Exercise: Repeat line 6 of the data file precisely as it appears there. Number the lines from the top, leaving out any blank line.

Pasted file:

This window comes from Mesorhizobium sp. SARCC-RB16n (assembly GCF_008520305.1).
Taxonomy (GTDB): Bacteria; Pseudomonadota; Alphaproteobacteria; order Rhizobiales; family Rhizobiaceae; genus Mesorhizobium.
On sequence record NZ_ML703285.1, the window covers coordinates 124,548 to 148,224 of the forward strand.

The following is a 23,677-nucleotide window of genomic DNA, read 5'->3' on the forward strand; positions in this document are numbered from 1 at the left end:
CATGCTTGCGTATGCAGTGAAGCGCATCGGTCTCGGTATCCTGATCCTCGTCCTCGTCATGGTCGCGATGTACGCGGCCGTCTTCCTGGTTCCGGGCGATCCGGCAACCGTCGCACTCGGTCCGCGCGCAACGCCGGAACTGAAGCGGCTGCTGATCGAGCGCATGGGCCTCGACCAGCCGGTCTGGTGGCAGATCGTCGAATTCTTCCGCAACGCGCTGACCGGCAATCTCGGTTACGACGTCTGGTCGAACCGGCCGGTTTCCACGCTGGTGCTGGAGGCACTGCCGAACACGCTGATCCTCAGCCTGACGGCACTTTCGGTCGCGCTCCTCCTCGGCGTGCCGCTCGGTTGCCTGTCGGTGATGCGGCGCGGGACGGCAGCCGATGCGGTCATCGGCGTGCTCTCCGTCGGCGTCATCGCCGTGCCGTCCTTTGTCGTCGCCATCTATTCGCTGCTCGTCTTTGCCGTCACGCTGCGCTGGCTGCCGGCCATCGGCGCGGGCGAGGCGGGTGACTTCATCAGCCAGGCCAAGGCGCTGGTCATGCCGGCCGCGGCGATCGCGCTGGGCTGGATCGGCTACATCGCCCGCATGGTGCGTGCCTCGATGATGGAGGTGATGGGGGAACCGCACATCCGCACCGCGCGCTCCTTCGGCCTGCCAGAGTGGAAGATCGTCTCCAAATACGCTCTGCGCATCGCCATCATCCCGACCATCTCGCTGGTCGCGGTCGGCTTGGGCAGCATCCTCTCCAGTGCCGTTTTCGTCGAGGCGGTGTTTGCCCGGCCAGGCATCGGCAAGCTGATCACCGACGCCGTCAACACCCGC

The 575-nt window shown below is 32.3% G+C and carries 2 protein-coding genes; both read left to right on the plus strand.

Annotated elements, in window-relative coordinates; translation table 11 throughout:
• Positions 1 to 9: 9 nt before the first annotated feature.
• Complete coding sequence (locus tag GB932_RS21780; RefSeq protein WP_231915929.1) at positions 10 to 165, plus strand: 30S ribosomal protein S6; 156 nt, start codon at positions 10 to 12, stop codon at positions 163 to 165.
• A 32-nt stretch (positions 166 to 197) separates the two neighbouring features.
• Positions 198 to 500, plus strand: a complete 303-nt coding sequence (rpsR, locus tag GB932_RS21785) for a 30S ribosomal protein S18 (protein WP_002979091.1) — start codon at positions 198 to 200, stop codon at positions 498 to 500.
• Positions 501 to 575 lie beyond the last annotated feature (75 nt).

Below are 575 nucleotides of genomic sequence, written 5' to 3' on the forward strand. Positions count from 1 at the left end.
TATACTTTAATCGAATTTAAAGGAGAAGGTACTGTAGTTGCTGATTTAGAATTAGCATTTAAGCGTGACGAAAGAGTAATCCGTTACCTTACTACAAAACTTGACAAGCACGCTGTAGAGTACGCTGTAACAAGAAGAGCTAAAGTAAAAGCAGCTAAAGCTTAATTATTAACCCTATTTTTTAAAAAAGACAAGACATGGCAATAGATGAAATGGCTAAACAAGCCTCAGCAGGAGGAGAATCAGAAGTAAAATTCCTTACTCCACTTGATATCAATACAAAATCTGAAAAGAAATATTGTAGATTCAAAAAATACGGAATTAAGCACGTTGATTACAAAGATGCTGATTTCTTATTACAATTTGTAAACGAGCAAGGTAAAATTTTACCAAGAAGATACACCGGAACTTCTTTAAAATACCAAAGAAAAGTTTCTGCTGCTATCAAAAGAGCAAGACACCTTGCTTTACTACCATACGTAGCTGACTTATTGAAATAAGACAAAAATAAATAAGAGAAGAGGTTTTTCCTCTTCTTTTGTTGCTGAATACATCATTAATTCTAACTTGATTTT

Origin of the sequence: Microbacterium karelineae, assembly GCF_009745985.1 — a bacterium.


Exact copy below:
The 575-nt window shown below is 32.3% G+C and carries 2 protein-coding genes; both read left to right on the plus strand.